Parkinson’s disease (PD) is a widely recognized disorder of the nervous system that develops when neurons in the brain die or become damaged.
Some symptoms of this disease include tremors, body stiffness, decreased mobility, and impaired balance and coordination. It affects approximately two per cent of adults over 65 years old and affects men about 1.5 times as frequently as women.
A recent literature review published by researchers at UTSC aims to explain the role of mitochondrial function — or rather dysfunction — as it relates to Parkinson’s disease.
What do mitochondria do?
Mitochondria are the cell organelles responsible for generating chemical energy for the body. They also regulate ions in the body and are essential to the well-being of neurons. An oft-quoted internet meme is to refer to them as “powerhouses of the cell,” a common phrase from many high school textbooks that highlights how important they are to the body.
The lead author of the review is PhD candidate Dennison Trinh, a member of the Nash Lab at UTSC. Trinh’s research focuses on the changes in mitochondrial function in rat models of PD.
In his publication, Trinh describes how PD was first linked to mitochondrial dysfunction in the early 1980s, when heroin addicts experienced PD-like symptoms after inadvertently taking heroin laced with a substance called MPTP.
Researchers hypothesized that the mechanisms behind MPTP-induced neurodegeneration might be similar to those that cause PD.
PD and mitochondria
Postmortem studies performed on the brains of patients with PD have shown the impairment of their mitochondria.
Together, these conditions have been shown to compromise the function of mitochondrial DNA, the formation of proteins and lipids, and the regular functioning of associated pathways for biochemical reactions.
Mitochondrial dysfunction was also shown to have been caused by a rise in membrane permeability to calcium. The excess calcium impairs mitochondrial function, sometimes resulting in cell death.
A genetic component
Currently, about five to 10 per cent of PD cases have been linked to genetic mutations, many of which impact mitochondrial function directly or indirectly.
Take the Parkin enzyme for example, which plays an important role in mitochondrial quality control. More than 100 mutations of this enzyme have been linked to PD. These mutations negatively affect Parkin’s enzyme function, preventing the removal of damaged mitochondria.
Evidence also shows that Parkin directly regulates the immune response and that damaged mitochondria are unable to induce an immune response. So Parkin mutations could be triggering the dysregulation of the immune response in patients with PD.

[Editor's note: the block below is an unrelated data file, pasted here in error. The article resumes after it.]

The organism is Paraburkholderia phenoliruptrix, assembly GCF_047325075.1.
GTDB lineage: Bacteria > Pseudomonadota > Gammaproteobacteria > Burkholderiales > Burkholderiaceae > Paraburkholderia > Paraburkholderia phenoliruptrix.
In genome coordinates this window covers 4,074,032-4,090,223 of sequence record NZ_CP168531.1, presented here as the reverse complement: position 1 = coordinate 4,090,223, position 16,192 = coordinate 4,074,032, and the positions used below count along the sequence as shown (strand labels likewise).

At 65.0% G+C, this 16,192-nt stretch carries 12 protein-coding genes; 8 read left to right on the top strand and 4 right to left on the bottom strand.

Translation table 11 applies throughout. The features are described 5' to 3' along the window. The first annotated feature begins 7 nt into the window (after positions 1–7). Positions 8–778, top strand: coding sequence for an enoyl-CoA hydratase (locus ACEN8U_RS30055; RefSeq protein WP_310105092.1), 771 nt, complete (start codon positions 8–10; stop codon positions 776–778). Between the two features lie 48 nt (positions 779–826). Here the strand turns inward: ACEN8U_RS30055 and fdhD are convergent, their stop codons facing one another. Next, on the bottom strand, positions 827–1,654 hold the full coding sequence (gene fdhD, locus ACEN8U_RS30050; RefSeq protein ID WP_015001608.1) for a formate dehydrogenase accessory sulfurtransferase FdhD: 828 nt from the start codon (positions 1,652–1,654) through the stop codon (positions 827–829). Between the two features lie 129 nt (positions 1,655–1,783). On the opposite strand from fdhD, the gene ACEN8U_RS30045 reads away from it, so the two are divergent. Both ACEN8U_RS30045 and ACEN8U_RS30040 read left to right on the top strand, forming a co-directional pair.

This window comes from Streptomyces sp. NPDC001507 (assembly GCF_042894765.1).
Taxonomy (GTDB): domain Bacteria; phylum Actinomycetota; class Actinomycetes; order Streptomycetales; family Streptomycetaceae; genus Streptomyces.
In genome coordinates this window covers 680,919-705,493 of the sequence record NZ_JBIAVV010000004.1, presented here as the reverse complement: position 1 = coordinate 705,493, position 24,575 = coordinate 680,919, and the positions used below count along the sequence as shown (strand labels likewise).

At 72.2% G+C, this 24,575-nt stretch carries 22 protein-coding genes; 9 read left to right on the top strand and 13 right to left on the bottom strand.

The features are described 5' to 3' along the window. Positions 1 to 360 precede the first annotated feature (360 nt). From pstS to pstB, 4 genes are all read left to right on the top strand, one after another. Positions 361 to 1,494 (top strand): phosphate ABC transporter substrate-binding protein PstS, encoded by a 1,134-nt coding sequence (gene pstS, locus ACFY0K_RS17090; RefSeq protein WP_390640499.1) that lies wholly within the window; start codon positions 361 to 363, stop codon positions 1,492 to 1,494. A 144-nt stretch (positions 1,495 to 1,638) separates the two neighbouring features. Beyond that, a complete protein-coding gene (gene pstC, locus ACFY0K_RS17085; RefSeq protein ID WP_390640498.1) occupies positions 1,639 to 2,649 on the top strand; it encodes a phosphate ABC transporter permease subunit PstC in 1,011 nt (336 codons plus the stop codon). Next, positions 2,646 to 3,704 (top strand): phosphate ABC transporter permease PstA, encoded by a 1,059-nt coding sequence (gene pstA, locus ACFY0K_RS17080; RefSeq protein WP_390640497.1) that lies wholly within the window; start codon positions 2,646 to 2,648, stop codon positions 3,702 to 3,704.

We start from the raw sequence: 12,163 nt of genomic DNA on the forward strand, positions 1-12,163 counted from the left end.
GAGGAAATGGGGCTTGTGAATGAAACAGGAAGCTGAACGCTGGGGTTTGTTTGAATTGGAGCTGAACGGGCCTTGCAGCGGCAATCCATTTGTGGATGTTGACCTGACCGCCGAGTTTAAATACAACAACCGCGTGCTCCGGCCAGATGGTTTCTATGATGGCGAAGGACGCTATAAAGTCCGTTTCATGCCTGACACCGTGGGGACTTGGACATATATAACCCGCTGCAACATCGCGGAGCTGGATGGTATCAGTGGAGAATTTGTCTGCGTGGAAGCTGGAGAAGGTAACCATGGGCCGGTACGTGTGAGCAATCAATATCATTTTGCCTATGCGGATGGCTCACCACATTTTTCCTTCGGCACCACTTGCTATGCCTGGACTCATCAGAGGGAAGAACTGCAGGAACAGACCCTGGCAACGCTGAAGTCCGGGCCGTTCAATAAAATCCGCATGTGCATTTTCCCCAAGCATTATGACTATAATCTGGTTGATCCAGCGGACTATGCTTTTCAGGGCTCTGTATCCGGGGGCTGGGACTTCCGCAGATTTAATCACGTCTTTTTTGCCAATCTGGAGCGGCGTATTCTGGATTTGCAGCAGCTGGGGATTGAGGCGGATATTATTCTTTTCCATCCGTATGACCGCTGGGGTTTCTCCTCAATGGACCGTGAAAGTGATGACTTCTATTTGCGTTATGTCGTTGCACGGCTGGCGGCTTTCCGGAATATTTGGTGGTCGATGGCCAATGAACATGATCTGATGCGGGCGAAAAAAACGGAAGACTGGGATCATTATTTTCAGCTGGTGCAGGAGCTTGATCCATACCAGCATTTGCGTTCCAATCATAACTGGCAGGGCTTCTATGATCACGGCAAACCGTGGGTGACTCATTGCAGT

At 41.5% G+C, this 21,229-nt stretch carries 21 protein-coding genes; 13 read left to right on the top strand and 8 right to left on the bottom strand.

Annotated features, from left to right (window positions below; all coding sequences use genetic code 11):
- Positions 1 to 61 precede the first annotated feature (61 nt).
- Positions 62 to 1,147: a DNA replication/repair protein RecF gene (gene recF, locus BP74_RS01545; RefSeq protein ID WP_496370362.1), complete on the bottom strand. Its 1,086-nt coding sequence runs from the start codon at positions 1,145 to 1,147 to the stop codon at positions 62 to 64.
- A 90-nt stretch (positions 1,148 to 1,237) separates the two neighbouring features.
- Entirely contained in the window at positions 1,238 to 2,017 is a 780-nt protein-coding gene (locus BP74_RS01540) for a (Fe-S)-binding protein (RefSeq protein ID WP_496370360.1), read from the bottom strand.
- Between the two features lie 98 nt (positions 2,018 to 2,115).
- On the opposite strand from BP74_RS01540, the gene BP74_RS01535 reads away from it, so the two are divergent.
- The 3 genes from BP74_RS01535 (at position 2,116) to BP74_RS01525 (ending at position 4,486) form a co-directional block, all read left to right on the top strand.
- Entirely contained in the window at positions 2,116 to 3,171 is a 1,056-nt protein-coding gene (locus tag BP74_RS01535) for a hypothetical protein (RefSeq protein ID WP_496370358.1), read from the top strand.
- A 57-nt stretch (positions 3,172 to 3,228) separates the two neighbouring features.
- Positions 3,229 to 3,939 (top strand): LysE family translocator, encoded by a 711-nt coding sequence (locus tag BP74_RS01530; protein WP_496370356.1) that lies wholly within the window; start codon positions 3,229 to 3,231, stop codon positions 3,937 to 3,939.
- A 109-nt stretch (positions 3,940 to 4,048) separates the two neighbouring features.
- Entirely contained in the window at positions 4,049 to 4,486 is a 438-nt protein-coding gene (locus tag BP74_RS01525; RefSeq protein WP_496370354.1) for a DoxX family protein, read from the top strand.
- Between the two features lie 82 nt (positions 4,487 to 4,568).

Over 90 additional genetic variants have been identified, which may eventually be used to predict a person’s risk of developing sporadic PD.
Analyses of the different gene variants may indicate not only susceptibility to PD, but also disease progression. However, for now, Trinh wrote that “the best predictor of a person’s likelihood to be diagnosed with PD is their family history of the disease.” And yet, Trinh wrote that a family history of PD “only increases the risk from 1-2% to 3%.” Presently, it is very difficult to accurately predict a person’s predisposition to PD.
Mitochondrial enhancers, therapies that boost mitochondrial function, are being seriously considered in the battle against PD. Preclinical trials have demonstrated the success of some enhancers.
One such mitochondrial enhancer is idebenone, which has shown to alleviate PD-like symptoms and lengthen the lifespan of mouse subjects.
“Since familial and sporadic forms of PD both involve mitochondrial dysfunction at the center of the pathology, we do believe mitochondrial enhancers are key therapeutic agents for treating the disease,” Trinh wrote.
Trinh wrote that “by maintaining or restoring mitochondrial function, the affected neurons should be able to avoid cell death and remain healthy.” Additionally, improvements in the penetration of the blood-brain barrier are likely to facilitate the delivery of mitochondrial enhancers. With so many clinical trials already analyzing treatments for PD, Trinh predicts that a clinical therapeutic could be available within the next five years.
“The greatest takeaway from this review is that PD is a complex disease with many causes, but regardless of cause, central to its pathology is the dysfunction of mitochondria,” Trinh wrote. He goes on to say that in order to develop effective new therapies to combat this disease, “we need to further our understanding of mitochondrial signaling pathways in PD and how to modulate them.”